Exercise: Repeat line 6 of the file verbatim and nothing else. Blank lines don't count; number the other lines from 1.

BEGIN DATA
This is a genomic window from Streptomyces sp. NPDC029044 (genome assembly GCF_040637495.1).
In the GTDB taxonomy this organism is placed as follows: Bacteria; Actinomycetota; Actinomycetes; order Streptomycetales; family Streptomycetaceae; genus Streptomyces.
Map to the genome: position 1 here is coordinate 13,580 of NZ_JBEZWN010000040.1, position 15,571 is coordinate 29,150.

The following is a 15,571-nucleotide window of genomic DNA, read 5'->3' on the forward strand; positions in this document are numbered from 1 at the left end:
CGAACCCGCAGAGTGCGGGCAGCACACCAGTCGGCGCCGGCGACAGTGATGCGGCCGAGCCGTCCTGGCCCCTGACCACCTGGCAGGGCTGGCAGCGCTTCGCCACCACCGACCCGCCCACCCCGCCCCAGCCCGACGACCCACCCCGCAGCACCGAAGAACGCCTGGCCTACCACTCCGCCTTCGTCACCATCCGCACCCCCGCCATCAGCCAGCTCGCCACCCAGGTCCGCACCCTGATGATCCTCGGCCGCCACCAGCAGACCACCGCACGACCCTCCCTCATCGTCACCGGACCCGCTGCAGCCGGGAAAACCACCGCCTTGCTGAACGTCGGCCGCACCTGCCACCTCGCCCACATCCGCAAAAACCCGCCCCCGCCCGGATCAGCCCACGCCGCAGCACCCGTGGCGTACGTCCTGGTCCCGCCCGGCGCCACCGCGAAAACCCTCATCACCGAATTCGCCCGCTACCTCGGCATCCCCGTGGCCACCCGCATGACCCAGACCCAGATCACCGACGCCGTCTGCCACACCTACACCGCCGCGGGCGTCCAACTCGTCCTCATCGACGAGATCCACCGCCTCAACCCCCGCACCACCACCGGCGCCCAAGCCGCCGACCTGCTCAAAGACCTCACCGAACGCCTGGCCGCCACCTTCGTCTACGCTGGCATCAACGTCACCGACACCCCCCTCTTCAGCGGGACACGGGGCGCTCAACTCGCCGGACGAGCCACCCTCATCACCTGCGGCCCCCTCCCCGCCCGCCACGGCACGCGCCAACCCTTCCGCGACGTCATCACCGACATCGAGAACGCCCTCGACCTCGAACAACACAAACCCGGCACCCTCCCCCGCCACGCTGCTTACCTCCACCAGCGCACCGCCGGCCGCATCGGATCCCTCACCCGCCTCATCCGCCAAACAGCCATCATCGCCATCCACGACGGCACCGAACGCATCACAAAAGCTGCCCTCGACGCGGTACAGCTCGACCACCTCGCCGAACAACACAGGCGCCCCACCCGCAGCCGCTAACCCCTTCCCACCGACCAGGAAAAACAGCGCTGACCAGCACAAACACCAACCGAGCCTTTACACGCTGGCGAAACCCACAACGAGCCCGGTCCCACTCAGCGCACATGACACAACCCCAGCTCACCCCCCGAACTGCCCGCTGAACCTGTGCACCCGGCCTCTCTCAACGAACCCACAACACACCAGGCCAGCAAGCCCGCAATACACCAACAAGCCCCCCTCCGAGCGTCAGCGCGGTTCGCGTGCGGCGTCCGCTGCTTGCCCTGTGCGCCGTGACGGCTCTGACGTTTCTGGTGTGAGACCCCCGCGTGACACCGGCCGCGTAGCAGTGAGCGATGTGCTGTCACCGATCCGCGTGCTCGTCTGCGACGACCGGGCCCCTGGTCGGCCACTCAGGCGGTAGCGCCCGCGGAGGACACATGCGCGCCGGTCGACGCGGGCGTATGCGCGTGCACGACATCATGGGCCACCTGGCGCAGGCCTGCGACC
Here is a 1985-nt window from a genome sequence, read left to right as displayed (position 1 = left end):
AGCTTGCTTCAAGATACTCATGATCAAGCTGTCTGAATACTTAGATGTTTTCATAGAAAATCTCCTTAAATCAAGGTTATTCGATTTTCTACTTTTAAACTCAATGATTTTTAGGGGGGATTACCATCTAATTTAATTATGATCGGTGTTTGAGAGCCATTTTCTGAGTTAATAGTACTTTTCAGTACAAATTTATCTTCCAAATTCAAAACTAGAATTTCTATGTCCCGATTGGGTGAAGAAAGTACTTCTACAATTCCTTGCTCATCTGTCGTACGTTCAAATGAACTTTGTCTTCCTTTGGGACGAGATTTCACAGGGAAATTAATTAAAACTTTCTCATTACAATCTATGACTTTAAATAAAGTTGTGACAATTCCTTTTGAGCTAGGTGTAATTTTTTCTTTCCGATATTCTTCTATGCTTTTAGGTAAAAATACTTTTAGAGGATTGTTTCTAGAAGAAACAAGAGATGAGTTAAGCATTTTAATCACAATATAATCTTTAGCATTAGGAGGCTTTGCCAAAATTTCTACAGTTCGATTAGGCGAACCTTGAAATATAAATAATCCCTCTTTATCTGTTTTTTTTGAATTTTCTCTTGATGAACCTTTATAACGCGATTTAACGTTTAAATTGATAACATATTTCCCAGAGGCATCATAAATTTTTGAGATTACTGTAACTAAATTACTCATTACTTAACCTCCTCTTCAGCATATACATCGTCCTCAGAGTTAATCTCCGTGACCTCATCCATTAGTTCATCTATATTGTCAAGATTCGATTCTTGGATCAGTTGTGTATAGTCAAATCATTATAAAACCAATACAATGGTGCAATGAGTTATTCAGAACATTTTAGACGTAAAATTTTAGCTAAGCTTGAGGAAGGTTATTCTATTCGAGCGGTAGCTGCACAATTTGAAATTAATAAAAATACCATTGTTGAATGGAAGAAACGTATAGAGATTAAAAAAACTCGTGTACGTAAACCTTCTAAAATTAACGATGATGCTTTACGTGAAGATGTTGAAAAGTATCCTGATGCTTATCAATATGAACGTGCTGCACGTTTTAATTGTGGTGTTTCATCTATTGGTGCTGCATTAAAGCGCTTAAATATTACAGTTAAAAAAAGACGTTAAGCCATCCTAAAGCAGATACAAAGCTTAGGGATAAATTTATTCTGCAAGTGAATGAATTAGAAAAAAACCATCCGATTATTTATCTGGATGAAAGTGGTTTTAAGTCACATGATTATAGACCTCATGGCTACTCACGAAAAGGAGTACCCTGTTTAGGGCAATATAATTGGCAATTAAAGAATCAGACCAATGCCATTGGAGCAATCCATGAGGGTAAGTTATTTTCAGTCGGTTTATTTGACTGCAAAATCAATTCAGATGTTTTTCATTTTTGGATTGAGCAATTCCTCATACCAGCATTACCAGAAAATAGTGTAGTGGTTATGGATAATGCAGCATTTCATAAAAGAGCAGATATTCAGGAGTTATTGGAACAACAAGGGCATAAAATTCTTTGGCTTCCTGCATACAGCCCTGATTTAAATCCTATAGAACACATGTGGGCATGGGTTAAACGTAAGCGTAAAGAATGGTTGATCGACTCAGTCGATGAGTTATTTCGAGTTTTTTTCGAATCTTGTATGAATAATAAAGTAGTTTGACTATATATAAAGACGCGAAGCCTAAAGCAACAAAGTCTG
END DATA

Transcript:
Here is a 1985-nt window from a genome sequence, read left to right as displayed (position 1 = left end):